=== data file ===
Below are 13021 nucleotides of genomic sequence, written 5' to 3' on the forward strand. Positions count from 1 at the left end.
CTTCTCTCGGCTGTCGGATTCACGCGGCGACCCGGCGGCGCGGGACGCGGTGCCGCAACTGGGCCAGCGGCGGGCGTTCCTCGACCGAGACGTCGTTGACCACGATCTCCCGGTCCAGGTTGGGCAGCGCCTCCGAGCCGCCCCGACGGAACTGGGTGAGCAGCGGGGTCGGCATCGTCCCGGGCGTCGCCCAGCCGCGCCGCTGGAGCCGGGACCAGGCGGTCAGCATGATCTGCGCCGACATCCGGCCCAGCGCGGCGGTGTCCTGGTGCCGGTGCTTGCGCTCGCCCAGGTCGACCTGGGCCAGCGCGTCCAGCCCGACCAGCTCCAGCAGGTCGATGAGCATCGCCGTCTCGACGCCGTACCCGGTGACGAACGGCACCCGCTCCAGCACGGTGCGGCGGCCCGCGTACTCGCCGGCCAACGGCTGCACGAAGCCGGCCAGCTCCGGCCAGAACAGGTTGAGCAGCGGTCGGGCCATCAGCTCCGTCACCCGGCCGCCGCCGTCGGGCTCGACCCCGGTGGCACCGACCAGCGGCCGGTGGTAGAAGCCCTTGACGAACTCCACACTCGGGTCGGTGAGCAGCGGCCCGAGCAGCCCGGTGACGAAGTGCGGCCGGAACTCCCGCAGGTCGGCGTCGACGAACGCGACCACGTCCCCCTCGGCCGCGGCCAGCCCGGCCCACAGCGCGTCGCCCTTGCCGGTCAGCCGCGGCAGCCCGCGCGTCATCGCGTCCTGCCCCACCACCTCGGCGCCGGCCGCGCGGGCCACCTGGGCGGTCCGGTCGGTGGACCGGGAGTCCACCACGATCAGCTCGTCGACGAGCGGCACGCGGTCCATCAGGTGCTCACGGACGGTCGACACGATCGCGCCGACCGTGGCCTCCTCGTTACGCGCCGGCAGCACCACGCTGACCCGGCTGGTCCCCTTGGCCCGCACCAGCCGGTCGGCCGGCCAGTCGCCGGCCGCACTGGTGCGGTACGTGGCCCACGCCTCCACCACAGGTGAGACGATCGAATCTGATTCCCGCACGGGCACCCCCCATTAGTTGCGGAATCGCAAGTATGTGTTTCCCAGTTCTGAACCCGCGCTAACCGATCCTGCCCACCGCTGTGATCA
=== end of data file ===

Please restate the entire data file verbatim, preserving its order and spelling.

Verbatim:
Below are 13021 nucleotides of genomic sequence, written 5' to 3' on the forward strand. Positions count from 1 at the left end.
CTTCTCTCGGCTGTCGGATTCACGCGGCGACCCGGCGGCGCGGGACGCGGTGCCGCAACTGGGCCAGCGGCGGGCGTTCCTCGACCGAGACGTCGTTGACCACGATCTCCCGGTCCAGGTTGGGCAGCGCCTCCGAGCCGCCCCGACGGAACTGGGTGAGCAGCGGGGTCGGCATCGTCCCGGGCGTCGCCCAGCCGCGCCGCTGGAGCCGGGACCAGGCGGTCAGCATGATCTGCGCCGACATCCGGCCCAGCGCGGCGGTGTCCTGGTGCCGGTGCTTGCGCTCGCCCAGGTCGACCTGGGCCAGCGCGTCCAGCCCGACCAGCTCCAGCAGGTCGATGAGCATCGCCGTCTCGACGCCGTACCCGGTGACGAACGGCACCCGCTCCAGCACGGTGCGGCGGCCCGCGTACTCGCCGGCCAACGGCTGCACGAAGCCGGCCAGCTCCGGCCAGAACAGGTTGAGCAGCGGTCGGGCCATCAGCTCCGTCACCCGGCCGCCGCCGTCGGGCTCGACCCCGGTGGCACCGACCAGCGGCCGGTGGTAGAAGCCCTTGACGAACTCCACACTCGGGTCGGTGAGCAGCGGCCCGAGCAGCCCGGTGACGAAGTGCGGCCGGAACTCCCGCAGGTCGGCGTCGACGAACGCGACCACGTCCCCCTCGGCCGCGGCCAGCCCGGCCCACAGCGCGTCGCCCTTGCCGGTCAGCCGCGGCAGCCCGCGCGTCATCGCGTCCTGCCCCACCACCTCGGCGCCGGCCGCGCGGGCCACCTGGGCGGTCCGGTCGGTGGACCGGGAGTCCACCACGATCAGCTCGTCGACGAGCGGCACGCGGTCCATCAGGTGCTCACGGACGGTCGACACGATCGCGCCGACCGTGGCCTCCTCGTTACGCGCCGGCAGCACCACGCTGACCCGGCTGGTCCCCTTGGCCCGCACCAGCCGGTCGGCCGGCCAGTCGCCGGCCGCACTGGTGCGGTACGTGGCCCACGCCTCCACCACAGGTGAGACGATCGAATCTGATTCCCGCACGGGCACCCCCCATTAGTTGCGGAATCGCAAGTATGTGTTTCCCAGTTCTGAACCCGCGCTAACCGATCCTGCCCACCGCTGTGATCA